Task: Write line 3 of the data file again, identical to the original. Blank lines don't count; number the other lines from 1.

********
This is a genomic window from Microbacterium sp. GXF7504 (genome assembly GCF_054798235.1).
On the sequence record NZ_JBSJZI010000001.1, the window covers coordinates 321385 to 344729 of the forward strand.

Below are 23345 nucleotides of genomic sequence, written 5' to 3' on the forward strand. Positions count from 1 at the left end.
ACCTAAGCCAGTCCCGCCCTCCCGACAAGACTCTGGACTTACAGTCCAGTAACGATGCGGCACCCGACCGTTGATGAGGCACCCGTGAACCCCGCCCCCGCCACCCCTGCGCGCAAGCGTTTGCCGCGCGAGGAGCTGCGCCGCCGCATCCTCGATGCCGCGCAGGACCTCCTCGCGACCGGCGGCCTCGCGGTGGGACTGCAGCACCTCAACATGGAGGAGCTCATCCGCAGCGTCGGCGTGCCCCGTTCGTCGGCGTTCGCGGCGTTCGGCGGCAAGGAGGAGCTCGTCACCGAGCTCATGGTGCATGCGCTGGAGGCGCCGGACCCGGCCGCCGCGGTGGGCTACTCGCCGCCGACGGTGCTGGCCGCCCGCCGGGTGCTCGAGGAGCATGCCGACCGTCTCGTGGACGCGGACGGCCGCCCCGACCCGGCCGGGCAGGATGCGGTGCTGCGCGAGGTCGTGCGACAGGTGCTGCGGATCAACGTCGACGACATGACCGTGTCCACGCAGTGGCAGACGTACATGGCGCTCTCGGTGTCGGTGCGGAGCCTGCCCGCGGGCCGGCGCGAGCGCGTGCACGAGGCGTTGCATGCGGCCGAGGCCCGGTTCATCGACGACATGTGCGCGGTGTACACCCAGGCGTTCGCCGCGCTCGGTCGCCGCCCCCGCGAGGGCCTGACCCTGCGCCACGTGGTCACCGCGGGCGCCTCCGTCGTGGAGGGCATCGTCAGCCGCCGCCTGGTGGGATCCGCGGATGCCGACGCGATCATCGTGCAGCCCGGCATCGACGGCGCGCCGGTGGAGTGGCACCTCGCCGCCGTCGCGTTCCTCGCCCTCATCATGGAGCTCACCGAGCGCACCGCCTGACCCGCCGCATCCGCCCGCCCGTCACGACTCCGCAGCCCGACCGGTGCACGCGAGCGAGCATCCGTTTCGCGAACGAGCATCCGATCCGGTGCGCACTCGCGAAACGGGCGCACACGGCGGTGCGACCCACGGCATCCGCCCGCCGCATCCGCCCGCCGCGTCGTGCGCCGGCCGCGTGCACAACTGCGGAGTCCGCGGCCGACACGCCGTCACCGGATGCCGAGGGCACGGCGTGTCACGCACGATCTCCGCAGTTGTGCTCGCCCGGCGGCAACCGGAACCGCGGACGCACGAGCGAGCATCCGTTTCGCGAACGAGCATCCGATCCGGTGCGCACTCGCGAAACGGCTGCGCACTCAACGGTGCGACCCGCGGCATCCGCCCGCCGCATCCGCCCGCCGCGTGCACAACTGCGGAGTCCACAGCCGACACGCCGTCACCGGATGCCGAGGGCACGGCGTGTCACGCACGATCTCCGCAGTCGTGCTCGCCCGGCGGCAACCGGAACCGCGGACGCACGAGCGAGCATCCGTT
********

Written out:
Below are 23345 nucleotides of genomic sequence, written 5' to 3' on the forward strand. Positions count from 1 at the left end.